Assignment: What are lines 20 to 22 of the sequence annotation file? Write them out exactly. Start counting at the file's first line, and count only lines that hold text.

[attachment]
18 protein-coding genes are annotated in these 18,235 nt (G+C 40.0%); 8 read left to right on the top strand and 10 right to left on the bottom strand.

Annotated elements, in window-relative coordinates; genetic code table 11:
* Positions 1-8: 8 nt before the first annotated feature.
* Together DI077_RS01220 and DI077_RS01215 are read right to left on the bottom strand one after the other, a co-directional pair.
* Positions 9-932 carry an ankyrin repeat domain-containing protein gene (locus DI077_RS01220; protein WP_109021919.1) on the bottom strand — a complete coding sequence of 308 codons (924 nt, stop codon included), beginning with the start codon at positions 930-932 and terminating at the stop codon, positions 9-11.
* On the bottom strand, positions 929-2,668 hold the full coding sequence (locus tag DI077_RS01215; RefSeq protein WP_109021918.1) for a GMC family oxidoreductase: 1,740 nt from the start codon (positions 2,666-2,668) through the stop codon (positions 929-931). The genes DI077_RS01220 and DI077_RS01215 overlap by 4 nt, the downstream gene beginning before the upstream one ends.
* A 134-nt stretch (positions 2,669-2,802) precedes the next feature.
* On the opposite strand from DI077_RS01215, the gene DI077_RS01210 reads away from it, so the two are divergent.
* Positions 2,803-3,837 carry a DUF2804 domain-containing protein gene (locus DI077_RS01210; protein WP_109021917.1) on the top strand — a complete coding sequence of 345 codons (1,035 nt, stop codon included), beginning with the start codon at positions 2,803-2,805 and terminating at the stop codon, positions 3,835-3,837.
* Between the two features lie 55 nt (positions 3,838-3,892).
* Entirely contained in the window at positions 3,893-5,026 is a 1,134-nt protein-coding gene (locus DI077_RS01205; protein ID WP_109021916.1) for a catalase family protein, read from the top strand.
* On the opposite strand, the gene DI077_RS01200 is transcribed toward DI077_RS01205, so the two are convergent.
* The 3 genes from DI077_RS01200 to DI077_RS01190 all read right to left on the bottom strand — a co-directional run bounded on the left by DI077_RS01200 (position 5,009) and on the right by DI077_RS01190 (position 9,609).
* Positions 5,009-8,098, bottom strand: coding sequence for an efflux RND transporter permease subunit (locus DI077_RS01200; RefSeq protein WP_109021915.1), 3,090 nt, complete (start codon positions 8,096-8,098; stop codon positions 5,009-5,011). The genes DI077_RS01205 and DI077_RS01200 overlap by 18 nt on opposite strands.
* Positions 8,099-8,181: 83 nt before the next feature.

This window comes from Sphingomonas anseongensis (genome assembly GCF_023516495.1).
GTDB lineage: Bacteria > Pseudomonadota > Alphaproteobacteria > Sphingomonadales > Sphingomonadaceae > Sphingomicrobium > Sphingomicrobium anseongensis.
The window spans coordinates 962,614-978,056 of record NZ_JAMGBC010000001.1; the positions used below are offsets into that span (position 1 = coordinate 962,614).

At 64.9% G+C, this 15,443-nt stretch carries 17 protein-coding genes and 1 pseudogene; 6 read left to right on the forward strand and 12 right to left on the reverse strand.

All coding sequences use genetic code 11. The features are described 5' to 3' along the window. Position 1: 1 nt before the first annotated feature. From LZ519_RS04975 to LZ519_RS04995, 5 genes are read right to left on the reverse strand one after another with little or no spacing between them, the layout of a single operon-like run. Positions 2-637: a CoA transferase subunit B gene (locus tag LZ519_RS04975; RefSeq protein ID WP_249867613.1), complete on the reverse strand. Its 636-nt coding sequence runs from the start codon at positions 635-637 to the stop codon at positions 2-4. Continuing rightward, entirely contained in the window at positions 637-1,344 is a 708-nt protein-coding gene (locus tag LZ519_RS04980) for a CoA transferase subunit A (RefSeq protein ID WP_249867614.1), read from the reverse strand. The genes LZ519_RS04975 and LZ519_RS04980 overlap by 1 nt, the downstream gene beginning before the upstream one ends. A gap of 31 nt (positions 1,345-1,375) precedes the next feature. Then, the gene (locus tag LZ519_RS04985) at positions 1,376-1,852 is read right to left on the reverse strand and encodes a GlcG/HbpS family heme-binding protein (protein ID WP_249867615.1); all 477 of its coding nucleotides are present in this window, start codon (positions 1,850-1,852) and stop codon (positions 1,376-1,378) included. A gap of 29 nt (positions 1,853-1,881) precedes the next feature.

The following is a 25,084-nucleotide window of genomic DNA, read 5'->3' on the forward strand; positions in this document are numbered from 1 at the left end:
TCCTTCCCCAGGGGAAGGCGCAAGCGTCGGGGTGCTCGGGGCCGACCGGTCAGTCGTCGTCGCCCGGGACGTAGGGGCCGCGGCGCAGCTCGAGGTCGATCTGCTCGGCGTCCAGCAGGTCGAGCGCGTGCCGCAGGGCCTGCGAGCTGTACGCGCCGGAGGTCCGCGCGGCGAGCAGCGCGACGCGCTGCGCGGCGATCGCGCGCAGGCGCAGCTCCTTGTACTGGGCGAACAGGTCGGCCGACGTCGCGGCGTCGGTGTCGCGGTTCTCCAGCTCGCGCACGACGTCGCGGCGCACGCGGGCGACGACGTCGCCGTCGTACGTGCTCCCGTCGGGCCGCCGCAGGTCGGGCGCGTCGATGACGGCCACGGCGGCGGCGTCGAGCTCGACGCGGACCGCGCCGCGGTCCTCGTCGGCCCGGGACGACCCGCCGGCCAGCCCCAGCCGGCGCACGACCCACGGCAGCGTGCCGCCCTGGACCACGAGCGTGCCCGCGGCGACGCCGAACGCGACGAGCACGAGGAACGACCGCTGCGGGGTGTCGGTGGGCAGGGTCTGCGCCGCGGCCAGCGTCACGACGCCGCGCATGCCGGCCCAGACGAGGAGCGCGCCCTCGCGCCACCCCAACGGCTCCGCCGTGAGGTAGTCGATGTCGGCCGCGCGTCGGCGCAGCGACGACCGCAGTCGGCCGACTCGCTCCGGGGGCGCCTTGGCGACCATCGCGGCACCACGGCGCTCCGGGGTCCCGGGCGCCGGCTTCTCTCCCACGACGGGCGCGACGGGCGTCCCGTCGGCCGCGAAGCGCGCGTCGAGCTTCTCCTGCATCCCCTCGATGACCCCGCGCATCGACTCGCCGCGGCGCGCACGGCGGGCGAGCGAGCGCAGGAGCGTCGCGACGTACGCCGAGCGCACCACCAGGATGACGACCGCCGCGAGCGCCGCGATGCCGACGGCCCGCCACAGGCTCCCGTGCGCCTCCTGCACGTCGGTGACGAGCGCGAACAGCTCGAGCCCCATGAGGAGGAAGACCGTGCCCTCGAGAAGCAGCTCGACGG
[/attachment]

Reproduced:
All coding sequences use genetic code 11. The features are described 5' to 3' along the window. Position 1: 1 nt before the first annotated feature. From LZ519_RS04975 to LZ519_RS04995, 5 genes are read right to left on the reverse strand one after another with little or no spacing between them, the layout of a single operon-like run. Positions 2-637: a CoA transferase subunit B gene (locus tag LZ519_RS04975; RefSeq protein ID WP_249867613.1), complete on the reverse strand. Its 636-nt coding sequence runs from the start codon at positions 635-637 to the stop codon at positions 2-4. Continuing rightward, entirely contained in the window at positions 637-1,344 is a 708-nt protein-coding gene (locus tag LZ519_RS04980) for a CoA transferase subunit A (RefSeq protein ID WP_249867614.1), read from the reverse strand. The genes LZ519_RS04975 and LZ519_RS04980 overlap by 1 nt, the downstream gene beginning before the upstream one ends. A gap of 31 nt (positions 1,345-1,375) precedes the next feature. Then, the gene (locus tag LZ519_RS04985) at positions 1,376-1,852 is read right to left on the reverse strand and encodes a GlcG/HbpS family heme-binding protein (protein ID WP_249867615.1); all 477 of its coding nucleotides are present in this window, start codon (positions 1,850-1,852) and stop codon (positions 1,376-1,378) included. A gap of 29 nt (positions 1,853-1,881) precedes the next feature.

The following is a 25,084-nucleotide window of genomic DNA, read 5'->3' on the forward strand; positions in this document are numbered from 1 at the left end:
TCCTTCCCCAGGGGAAGGCGCAAGCGTCGGGGTGCTCGGGGCCGACCGGTCAGTCGTCGTCGCCCGGGACGTAGGGGCCGCGGCGCAGCTCGAGGTCGATCTGCTCGGCGTCCAGCAGGTCGAGCGCGTGCCGCAGGGCCTGCGAGCTGTACGCGCCGGAGGTCCGCGCGGCGAGCAGCGCGACGCGCTGCGCGGCGATCGCGCGCAGGCGCAGCTCCTTGTACTGGGCGAACAGGTCGGCCGACGTCGCGGCGTCGGTGTCGCGGTTCTCCAGCTCGCGCACGACGTCGCGGCGCACGCGGGCGACGACGTCGCCGTCGTACGTGCTCCCGTCGGGCCGCCGCAGGTCGGGCGCGTCGATGACGGCCACGGCGGCGGCGTCGAGCTCGACGCGGACCGCGCCGCGGTCCTCGTCGGCCCGGGACGACCCGCCGGCCAGCCCCAGCCGGCGCACGACCCACGGCAGCGTGCCGCCCTGGACCACGAGCGTGCCCGCGGCGACGCCGAACGCGACGAGCACGAGGAACGACCGCTGCGGGGTGTCGGTGGGCAGGGTCTGCGCCGCGGCCAGCGTCACGACGCCGCGCATGCCGGCCCAGACGAGGAGCGCGCCCTCGCGCCACCCCAACGGCTCCGCCGTGAGGTAGTCGATGTCGGCCGCGCGTCGGCGCAGCGACGACCGCAGTCGGCCGACTCGCTCCGGGGGCGCCTTGGCGACCATCGCGGCACCACGGCGCTCCGGGGTCCCGGGCGCCGGCTTCTCTCCCACGACGGGCGCGACGGGCGTCCCGTCGGCCGCGAAGCGCGCGTCGAGCTTCTCCTGCATCCCCTCGATGACCCCGCGCATCGACTCGCCGCGGCGCGCACGGCGGGCGAGCGAGCGCAGGAGCGTCGCGACGTACGCCGAGCGCACCACCAGGATGACGACCGCCGCGAGCGCCGCGATGCCGACGGCCCGCCACAGGCTCCCGTGCGCCTCCTGCACGTCGGTGACGAGCGCGAACAGCTCGAGCCCCATGAGGAGGAAGACCGTGCCCTCGAGAAGCAGCTCGACGG